I haven't got a clue. Came up behind me. Next thing I knew I was...

Well, here I am. Didn't see a thing. How many fingers am I holding up?

Three. No, four, I think, sir. Worse than I thought!

And you can bet that parcel of town brigands, they've been at the cargo before it went down.

That's why they attacked you and tied you up, so you couldn't raise the alarm.

Come on.


More! More!

Hello? Colonel Lindsey Woolsey?

Yes, here.

This is Captain Waggett, sir, officer commanding Todday Home Guard.

'Now, I have a very serious report to make to you, sir...'

For God's sake, man, it's six in the bloody morning!

Yes, sir. I'm sorry, sir.

'The steamship Cabinet Minister was wrecked and has sunk.'

Well, find some admiral to torment.

'Yes, sir, but you see, sir,' she's gone down loaded with whisky. Whisky, do you say?

'I have reason to believe some of this whisky was pilfered before she perished.'

Oh, well done, Waggett. Good show!

Um... When can I expect my share?

No, sir. My sergeant, Odd, he was on guard at the time and he was brutally assaulted.

Is he there with you? Put him on. Yes, sir.

Sergeant Odd here, sir. You sound fine, Sergeant.

What's this nincompoop Waggett been up to?

'You keep your eye on him, do you hear? He'll lose the bloody war for us.'

Yes, sir. Treat that civilian with contempt.

'Yes, sir.' That's an order!

Thank you, sir. Idiot!

What did he say about you being assaulted?

He said it showed how well I'd trained the men.

That will be one shilling and thruppence.

That will be free, gratis and for nothing.

It is a habit, sorry... a habit I hope will come back to me.

Don't worry yourself now, Bain.

The time will surely come when you'll be robbing us again.

'Once I started to read, I couldn't stop.

'No wonder Mr Brown is so keen to get all this back.

'Not for a moment did I expect to be reading the love letters

'from our former king... a love so committed, so strong, 'it would appear that that man was held helpless in its power.'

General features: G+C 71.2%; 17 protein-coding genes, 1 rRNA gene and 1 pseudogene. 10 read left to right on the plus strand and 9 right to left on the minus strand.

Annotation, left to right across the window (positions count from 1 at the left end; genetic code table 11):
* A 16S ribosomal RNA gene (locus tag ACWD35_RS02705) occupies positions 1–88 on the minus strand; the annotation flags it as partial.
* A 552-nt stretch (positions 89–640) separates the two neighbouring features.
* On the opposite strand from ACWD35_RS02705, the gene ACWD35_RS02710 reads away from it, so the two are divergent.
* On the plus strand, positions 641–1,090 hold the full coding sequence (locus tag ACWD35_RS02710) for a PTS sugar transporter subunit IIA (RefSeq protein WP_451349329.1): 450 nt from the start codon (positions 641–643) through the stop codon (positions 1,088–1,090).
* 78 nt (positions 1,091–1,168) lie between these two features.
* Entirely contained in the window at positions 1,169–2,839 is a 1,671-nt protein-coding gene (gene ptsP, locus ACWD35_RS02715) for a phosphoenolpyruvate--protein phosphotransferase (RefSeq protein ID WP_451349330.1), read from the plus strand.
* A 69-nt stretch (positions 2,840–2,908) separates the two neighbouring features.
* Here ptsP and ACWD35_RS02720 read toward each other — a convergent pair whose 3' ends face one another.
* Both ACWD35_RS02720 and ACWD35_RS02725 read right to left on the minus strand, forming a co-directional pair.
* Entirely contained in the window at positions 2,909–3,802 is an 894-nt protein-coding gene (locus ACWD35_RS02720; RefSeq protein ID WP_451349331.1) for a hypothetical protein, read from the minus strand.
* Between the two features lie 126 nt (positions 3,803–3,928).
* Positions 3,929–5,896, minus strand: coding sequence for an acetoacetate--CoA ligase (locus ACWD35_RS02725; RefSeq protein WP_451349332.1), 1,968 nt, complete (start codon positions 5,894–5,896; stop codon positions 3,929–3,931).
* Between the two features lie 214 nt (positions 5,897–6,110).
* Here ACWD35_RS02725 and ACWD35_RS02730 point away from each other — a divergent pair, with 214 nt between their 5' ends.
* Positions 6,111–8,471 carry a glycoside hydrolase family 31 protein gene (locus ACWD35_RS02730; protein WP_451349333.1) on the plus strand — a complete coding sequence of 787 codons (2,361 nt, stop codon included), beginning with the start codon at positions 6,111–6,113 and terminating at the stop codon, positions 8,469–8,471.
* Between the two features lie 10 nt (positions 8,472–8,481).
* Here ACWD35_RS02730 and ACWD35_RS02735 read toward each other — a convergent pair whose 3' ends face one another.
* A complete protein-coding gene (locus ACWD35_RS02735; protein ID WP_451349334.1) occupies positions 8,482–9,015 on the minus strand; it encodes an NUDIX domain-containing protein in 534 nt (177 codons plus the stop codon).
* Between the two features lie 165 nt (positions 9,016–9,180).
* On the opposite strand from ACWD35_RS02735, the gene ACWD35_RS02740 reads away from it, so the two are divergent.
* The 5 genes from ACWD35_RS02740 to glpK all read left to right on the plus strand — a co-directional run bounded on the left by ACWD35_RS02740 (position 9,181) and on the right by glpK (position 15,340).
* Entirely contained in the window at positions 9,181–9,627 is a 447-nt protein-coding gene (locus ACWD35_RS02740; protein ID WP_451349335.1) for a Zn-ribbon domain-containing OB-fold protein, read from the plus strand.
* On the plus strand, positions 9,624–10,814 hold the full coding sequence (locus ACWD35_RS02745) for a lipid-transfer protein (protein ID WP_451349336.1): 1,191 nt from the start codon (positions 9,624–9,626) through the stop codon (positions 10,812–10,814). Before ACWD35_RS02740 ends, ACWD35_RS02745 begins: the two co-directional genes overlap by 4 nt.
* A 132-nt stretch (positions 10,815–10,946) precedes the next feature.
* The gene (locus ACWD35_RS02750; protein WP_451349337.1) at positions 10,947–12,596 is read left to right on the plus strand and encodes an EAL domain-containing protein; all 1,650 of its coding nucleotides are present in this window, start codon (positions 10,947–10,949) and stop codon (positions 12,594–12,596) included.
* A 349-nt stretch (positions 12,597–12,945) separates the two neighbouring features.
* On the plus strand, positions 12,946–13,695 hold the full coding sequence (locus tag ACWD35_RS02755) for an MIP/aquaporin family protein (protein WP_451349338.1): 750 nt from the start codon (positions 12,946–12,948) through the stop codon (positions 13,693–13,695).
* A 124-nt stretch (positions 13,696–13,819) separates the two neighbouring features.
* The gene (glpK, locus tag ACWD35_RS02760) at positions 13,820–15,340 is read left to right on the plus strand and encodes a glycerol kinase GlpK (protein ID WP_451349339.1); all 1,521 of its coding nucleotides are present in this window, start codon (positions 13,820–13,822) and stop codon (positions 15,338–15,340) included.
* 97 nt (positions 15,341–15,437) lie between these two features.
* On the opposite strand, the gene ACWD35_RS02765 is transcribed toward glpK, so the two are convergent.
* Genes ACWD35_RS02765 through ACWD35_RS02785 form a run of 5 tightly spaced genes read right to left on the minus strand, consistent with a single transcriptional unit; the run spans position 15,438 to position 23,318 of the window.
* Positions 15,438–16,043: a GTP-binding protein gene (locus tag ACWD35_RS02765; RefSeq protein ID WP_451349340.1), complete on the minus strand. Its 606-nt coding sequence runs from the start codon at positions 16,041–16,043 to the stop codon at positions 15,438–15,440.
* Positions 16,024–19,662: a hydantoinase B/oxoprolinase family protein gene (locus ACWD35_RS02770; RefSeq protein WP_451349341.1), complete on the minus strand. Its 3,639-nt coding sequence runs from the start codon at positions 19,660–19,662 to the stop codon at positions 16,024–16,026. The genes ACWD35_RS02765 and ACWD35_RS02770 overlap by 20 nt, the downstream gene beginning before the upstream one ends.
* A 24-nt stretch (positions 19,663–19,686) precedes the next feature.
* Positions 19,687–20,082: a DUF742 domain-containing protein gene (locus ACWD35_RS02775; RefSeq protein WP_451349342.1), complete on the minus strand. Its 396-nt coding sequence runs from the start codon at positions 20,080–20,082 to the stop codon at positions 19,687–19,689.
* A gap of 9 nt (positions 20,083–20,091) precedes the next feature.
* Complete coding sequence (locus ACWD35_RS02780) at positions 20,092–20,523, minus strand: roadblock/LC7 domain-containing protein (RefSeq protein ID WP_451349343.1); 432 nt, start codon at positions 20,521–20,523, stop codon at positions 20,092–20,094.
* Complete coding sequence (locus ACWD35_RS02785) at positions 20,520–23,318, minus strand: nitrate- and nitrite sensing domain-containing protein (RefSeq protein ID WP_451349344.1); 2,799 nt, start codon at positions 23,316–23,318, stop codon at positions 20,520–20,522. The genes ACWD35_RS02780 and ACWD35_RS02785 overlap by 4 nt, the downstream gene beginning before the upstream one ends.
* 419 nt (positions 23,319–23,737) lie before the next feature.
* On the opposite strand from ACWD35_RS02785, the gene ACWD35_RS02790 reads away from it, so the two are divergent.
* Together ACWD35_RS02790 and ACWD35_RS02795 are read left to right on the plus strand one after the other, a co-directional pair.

Joseph. Roddy!

I thought you were at death's door. Och, no!

The dram fairly revives you, brings the marrow back to old bones.

My girls, my only family, they'll be wanting to go far away from this island.

We'll only be remembered by the songs and the dances, while they dance to a different tune.

Och, Joseph, leave your girls be.

I will go back to my bed.


I'll be seeing you all later.

I am just drunk enough to ask you, Macroon, is there a smile in you, somewhere?

Ah, well, deep down there might be one lurking.

Go on, now. Stagger home safely, boys.

He's something!

Maybe I'll marry Peggy Macroon myself.

The bed gets awful cold in the winter.

What the? Are you mad, man?

Ah, it's himself again.


Mr Brown. Macroon.

I couldn't sleep earlier. Got up.

I went down to the crag that overlooks the Skerrydoo and the wreck and...

I could have sworn, Macroon, I saw a flotilla of little boats.

Ah, well, that's a common enough occurrence among mainland people.

Staring at the sea can induce apparitions.

Well, you and your apparitions will have heard I'm looking for a little red leather case.

It's in the hold of that ship. How would I have heard of such a thing?

Well, didn't you, yourself, tell me it was a small island?

Keep it in mind, Macroon. It belongs to the people I represent.

The Tweed Association?

I'll take that as a no. Enjoy your tea party, Macroon.

While you can.

'It got me thinking Mr Brown and that little red case

'had come my way for a reason.

'I just have to figure out how that reason could maybe work to our advantage.'

I tell you, Constable, there is whisky hidden in this town.

So you say, sir, but I haven't so far come across a single bottle.

Whisky goes into the barrel rough and colourless.

And then, someone somewhere's lifetime later, comes out as the beautiful, amber, golden liquid that it is.

And that is the magic of God's guidance.

It's not man's.

Now, I'd like it fine if you allowed the bands to be read for a solstice wedding.

But two daughters at the one go?

I mean, who is going to be there to work the telephone?

Were you not young yourself once? Aye, well, if I was, I grew out of it.

Some people say there's no such thing as love at first sight, but I know there is.

I'm the lucky chap who's experienced it.


Let me present our guest from down south, Sergeant Odd, a man who single-handedly trained and honed our Home Guard into the fierce fighting machine they now are.

Some people say there's no such thing as love at first sight, but I know there is.

I am the lucky chap who experienced it.